John McCaslin

Congress sent a strong message to the United Nations on Wednesday that day-to-day operations of the Internet should be maintained in the United States.

Aiming to keep the Internet a "tax-free, global communications network governed by the principles of free speech," Internet Caucus co-chairmen Republican Rep. Robert W. Goodlatte, and Democratic Rep. Rick Boucher, both of Virginia, introduced a resolution in advance of U.N. debate on Internet governance under way in Tunisia.

The Internet is coordinated by the Los Angeles-based Internet Corporation for Assigned Names and Numbers (ICANN), a private-sector, nonprofit organization set up by the U.S. government in 1998. Numerous foreign governments see ICANN as an arm of Uncle Sam and want the Internet administered under a multilateral treaty.


That was probably laughter rising out of the Heritage Foundation at noon Friday when syndicated columnist Michelle Malkin was to read from her new book, "Unhinged: Exposing Liberals Gone Wild."

Unlike the so-called "girls gone wild," Malkin says liberals get their kicks by "slashing your tires, burning your lawns, heaving pies at Republican pundits, hurling racist epithets at minority conservatives, nursing nutty conspiracy theories, and pining publicly for the murder of President Bush."

Her book introduces the "top 10" unhinged leftists - media-types to politicians - including the Florida Democrat who tried to run down then-Florida Secretary of State Katherine Harris with his Cadillac, and the congressman who claimed the capture of Iraqi dictator Saddam Hussein was staged by Republican operatives to help Mr. Bush win re-election.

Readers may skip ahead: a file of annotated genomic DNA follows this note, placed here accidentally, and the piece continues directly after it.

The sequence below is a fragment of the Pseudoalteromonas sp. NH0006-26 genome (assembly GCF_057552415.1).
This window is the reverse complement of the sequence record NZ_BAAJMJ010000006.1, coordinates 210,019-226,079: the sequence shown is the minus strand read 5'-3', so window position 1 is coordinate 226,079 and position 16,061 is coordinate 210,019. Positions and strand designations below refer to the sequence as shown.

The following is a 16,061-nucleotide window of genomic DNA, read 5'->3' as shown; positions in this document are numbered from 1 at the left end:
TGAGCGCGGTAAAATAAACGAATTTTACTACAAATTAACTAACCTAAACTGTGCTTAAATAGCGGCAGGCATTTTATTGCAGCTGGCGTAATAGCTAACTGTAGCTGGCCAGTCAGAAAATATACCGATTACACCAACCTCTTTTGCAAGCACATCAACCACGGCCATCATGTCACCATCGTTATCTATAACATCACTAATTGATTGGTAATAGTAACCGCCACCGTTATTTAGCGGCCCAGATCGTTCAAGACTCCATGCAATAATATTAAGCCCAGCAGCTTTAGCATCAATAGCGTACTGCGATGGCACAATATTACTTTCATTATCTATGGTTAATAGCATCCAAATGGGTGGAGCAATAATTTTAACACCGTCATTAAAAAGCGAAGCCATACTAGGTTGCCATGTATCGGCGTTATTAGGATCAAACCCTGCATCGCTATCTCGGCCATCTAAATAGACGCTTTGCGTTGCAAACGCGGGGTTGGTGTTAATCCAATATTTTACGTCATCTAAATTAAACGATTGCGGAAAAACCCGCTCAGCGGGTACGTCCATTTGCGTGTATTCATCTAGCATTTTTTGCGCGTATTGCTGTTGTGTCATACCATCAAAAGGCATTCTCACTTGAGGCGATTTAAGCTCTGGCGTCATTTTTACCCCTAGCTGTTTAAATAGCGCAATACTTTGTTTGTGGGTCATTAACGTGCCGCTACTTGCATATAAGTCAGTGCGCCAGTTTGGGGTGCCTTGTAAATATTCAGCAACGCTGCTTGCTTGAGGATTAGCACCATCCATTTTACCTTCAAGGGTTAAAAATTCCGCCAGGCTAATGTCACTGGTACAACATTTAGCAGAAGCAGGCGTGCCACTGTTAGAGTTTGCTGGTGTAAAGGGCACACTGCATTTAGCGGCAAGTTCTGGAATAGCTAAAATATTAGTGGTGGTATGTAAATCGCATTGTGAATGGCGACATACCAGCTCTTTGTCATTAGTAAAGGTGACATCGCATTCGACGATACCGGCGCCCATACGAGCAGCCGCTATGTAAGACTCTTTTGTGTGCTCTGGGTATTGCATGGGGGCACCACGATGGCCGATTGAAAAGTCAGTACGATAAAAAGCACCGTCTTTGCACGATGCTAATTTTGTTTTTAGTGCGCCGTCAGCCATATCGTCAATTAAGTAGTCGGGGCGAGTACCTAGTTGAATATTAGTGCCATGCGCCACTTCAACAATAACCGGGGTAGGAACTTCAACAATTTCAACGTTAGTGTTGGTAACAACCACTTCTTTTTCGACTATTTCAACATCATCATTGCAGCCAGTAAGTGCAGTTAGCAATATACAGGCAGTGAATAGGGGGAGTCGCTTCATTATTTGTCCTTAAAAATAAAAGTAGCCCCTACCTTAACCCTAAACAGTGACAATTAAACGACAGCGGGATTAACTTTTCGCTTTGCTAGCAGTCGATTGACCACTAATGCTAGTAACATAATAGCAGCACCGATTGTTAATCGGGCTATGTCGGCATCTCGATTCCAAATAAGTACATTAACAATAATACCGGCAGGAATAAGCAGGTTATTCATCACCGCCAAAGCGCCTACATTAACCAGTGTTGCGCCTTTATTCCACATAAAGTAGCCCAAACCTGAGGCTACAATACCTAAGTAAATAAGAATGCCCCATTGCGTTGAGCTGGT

Relations between the United States and Syria have worsened over the past two years amid accusations that the Arab nation is a gateway for terrorism.

Now, Travel and Leisure magazine, of all nonpolitical publications, has stumbled upon a class of progressive Syrians who, thanks to one woman in particular, are embracing America's culture and freedoms.

Travel writer Lee Smith says that "lately the trendiest spot" in Damascus is the American Language Center, a small building next door to the U.S. Embassy and "the unofficial meeting place for the city's young and well-to-do."

John McCaslin

John McCaslin is a contributing columnist on and author of Inside The Beltway: Offbeat Stories, Scoops, and Shenanigans from around the Nation's Capital .

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